“On our current emissions path, we’re going to … warm more than 4°C by century’s end.”
– Joseph Romm, Climate Progress, August 11, 2009
“I will be happy to bet anyone that the 2010s will be the hottest decade in the temperature record, more than 0.15°C hotter than the hottest decade so far using the NASA GISS dataset. Any takers? Andy [Revkin]?”
Joseph Romm, Climate Progress, September 22, 2009
In a fit of rage, uber-alarmist Joe Romm of ClimateProgress has recently offered a temperature warming bet that he can win even if more than 85% of all climate models are shown to overpredict future warming.
Has Joe seen the light and become a “lukewarmer”—that is, someone who thinks that the human CO2 emissions will result in only a modest rise in global temperature, somewhere at or below the bottom end of the IPCC range of projections? Might he even be a closet ‘skeptic’–not a skeptic of climate change or anthropogenic climate change, but a doubter of climate alarmism?
For someone so strident on this issue, I would have thought that Joe Romm, would bet on climate catastrophe, not climate-model catastrophe.
Romm issued his bet after hyperventilating about Andy Revkin’s recent article in the New York Times, which suggested that the lack of change in the world’s average surface temperature since the turn of the century (or in some instances, a few years prior) has the potential to make it difficult to get CO2 emissions regulated in the name of “global warming.”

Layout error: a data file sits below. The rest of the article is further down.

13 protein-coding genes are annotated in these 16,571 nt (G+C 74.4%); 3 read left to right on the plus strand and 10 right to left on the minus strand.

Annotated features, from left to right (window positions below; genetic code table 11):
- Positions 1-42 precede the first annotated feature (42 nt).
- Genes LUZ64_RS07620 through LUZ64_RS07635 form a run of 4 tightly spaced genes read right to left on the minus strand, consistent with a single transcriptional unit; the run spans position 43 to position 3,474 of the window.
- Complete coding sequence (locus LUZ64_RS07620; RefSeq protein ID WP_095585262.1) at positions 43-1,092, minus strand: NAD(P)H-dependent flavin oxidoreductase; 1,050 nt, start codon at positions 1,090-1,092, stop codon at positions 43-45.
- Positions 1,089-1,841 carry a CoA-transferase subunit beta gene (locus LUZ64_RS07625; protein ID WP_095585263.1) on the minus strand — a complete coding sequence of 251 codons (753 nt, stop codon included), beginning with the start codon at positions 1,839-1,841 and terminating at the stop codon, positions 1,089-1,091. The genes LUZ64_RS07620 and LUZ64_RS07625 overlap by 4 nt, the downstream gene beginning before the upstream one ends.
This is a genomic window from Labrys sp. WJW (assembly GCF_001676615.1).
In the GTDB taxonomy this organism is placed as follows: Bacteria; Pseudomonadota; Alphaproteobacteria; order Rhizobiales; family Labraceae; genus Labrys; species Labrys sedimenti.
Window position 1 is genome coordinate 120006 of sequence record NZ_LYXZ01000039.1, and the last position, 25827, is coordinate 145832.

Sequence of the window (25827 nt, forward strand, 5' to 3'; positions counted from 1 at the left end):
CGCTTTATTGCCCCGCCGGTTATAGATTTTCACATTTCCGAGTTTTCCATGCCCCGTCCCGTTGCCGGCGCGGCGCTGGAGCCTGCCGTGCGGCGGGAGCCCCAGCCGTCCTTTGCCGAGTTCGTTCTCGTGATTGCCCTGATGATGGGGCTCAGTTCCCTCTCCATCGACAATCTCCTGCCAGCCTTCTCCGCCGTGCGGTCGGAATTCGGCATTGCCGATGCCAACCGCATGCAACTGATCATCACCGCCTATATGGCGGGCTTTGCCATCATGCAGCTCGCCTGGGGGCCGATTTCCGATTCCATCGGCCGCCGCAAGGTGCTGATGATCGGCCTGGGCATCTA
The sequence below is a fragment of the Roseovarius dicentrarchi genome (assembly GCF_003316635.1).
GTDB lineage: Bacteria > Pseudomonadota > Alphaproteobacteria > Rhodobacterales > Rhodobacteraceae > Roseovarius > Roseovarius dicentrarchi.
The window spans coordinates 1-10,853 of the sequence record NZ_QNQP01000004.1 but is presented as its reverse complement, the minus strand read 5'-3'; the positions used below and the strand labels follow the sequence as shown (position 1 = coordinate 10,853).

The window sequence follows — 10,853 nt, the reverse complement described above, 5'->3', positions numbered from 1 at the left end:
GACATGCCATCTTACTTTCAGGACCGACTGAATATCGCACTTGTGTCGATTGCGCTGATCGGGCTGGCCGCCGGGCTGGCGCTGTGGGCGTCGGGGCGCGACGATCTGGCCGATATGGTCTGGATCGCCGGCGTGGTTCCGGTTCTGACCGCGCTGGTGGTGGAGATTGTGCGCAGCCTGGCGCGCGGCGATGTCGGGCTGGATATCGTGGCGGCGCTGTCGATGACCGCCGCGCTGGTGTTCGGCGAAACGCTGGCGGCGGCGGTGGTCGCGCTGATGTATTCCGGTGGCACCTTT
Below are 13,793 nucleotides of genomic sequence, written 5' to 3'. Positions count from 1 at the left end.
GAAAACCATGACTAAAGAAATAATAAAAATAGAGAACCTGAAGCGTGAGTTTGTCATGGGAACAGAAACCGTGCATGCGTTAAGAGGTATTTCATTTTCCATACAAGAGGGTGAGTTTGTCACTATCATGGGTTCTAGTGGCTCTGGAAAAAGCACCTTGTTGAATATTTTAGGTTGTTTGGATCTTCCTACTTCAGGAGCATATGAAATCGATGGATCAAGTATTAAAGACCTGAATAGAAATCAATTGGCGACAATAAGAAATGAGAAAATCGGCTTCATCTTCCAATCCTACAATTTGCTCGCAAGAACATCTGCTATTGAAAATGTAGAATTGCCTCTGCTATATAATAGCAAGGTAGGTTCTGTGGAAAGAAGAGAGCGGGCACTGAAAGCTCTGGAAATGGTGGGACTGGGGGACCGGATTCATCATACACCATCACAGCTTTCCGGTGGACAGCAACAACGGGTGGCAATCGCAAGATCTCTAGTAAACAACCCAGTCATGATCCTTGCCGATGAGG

For what it is worth, I agree with Revkin on this (tune in next week to see why), as do an increasing number of science writers who are hedging their bets in line with recent data and what new peer reviewed articles are suggesting. And Romm is furious that Revkin has ‘mainstreamed’ lukewarming in the pages of the newspaper of record, the New York Times.
States Romm: “I will be happy to bet anyone that the 2010s will be the hottest decade in the temperature record, more than 0.15°C hotter than the hottest decade so far using the NASA GISS dataset.”
Well, many climate realists the world over would feel vindicated if the average temperature of the 2010s was only 0.15°C hotter than the decade of the 2000s (the current warmest decade). For that would provide more strong evidence that the earth’s climate was responding to anthropogenic greenhouse gas emissions in a far more benign manner than the ensemble projection of climate models.
In fact, the rejoicing wouldn’t be limited to climate realists but to just about anyone overly concerned about the potential for large negative impacts from climate change given a slower-than-model-predicted evolution of global temperatures. I imagine, though, that Joe Romm would be an exception because while he would have won the bet, he would have lost his Hell-or-High-Water war. He is emotionally attached to the issue with a public record of alarmism that is beginning to put Paul Ehrlich in the shade. (John Holdren, with his billion-death climate scare still on the table, might be another story.)